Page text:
Quite a grand word, isn’t it? Something to live up to. Something to stir (or chill?) the blood.
On the other hand, sometimes it can be healthy to look at grand words and concepts from a fresh perspective to avoid stereotyping them. After all, we’re writers. Words should be at our command—not the other way around.
If right now the word “destiny” seems a bit intimidating in reference to your writing, let’s do an exercise to clarify the true definition of the word.
des ti ny [des-tuh-nee]
1. something that is to happen or has happened to a particular person or thing; lot or fortune.
“Something that is to happen” does not play favorites with what type of experience creates a destiny. Only we humans do that with our preferences for certain outcomes. If the statement “my destiny is to be a best-selling novelist” sounds good but—in truth—makes you a little nervous right now, try this:
My destiny is to be a writer.
You may still have issues about how to write more often, how to feel like writing at the end of a long workday, etc. but at least you’ve simplified your destiny for the time being. Taking the pressure off ourselves by reframing our grandiose expectations (and then learning how to take baby steps instead) can work miracles.
“Something that has happened” can be used as a powerful reminder that you’re already living your destiny. Think about all of the writing you’ve done up to this point. Try to resist the urge to dwell on your usual dissatisfaction and, for the purposes of this exercise, view your writing as something that has already happened. Quantity and quality aside.
(Those two value judgments are often laden with the misperceptions we hold about ourselves. Misperceptions are part of our destiny only as long as we perpetuate them.)
“Lot or fortune” can sound like good or bad luck, which we can sometimes feel is out of our control. But even bad luck can be turned to our advantage if we learn from it and share our wisdom with others.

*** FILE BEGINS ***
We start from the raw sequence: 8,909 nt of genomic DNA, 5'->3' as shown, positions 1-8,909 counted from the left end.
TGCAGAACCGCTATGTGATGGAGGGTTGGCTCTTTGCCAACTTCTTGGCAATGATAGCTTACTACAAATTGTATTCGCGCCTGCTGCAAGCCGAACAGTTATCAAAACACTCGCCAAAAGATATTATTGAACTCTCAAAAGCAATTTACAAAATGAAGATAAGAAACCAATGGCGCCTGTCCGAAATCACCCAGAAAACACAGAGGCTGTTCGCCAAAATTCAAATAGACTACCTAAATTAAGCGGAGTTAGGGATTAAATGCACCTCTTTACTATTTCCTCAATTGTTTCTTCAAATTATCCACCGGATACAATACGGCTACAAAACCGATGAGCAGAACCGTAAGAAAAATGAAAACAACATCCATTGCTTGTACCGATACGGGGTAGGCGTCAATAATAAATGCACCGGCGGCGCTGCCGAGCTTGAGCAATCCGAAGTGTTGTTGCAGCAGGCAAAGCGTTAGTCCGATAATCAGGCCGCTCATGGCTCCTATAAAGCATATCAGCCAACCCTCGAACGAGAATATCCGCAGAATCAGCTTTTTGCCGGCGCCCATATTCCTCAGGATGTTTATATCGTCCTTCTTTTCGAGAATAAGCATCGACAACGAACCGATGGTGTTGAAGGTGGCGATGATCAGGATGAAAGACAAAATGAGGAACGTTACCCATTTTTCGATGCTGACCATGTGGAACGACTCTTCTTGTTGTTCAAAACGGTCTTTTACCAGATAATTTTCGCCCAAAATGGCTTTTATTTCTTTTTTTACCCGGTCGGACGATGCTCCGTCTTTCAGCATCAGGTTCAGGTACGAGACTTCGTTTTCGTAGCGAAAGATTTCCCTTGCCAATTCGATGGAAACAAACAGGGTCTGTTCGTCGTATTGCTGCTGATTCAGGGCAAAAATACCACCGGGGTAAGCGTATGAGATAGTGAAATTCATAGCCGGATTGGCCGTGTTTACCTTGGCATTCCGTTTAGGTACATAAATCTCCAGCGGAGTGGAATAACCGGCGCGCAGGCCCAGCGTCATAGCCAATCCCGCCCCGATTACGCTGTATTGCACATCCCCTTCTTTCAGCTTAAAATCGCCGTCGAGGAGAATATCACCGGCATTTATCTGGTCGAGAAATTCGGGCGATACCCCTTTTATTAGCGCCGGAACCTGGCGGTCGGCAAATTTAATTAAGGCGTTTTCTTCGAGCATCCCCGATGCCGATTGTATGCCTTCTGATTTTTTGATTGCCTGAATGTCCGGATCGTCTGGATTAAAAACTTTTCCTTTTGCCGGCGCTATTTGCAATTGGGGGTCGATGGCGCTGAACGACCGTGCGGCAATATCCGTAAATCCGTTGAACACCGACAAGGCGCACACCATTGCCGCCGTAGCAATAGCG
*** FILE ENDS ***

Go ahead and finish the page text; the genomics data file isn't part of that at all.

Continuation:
Power and success through writing can take many forms.
A writer I know, journalist George White, went into kidney failure, lived through a couple of painful years of dialysis and then received a kidney from his sister. George journaled his experiences on CaringBridge.org, touching many hearts with his humble wisdom.
It may not always feel good, but the process of becoming or being a writer can be strengthened by the challenges we face.
For the ultimate example of this, watch the 1987 movie Gaby: A True Story. The movie is based on Gaby Brimmer, a woman disabled by cerebral palsy who is unable to speak or move—except for communicating with her left foot.
Gaby overcomes her physical limitations to become an author and acclaimed champion for the disabled.
Quoted from the story of her life, Gaby Brimmer: An Autobiography in Three Voices:
Gaby defined herself as a writer. She [wrote] by pointing with her toe to letters on an alphabet board in order to spell out words. She had poems and articles published in journals of disability and other organizations in Mexico and the United States.
In the movie it comes across vividly that Gaby believed she had a destiny. She was determined to live life on HER terms.
Many writers face bad luck or misfortune. It’s what we choose to do with that luck that becomes part of our writing destiny.
If you believe this destiny is something that will be bestowed upon you if you’re talented enough, then you’ll remain passive and unfulfilled.
But if you seize your writing destiny by the hour—use every available hour (or half hour) to do the writing that will get you the practice and experience you need—then there’s no longer any question.
OF COURSE writing is your destiny. Because you choose it to be. And then you make it happen.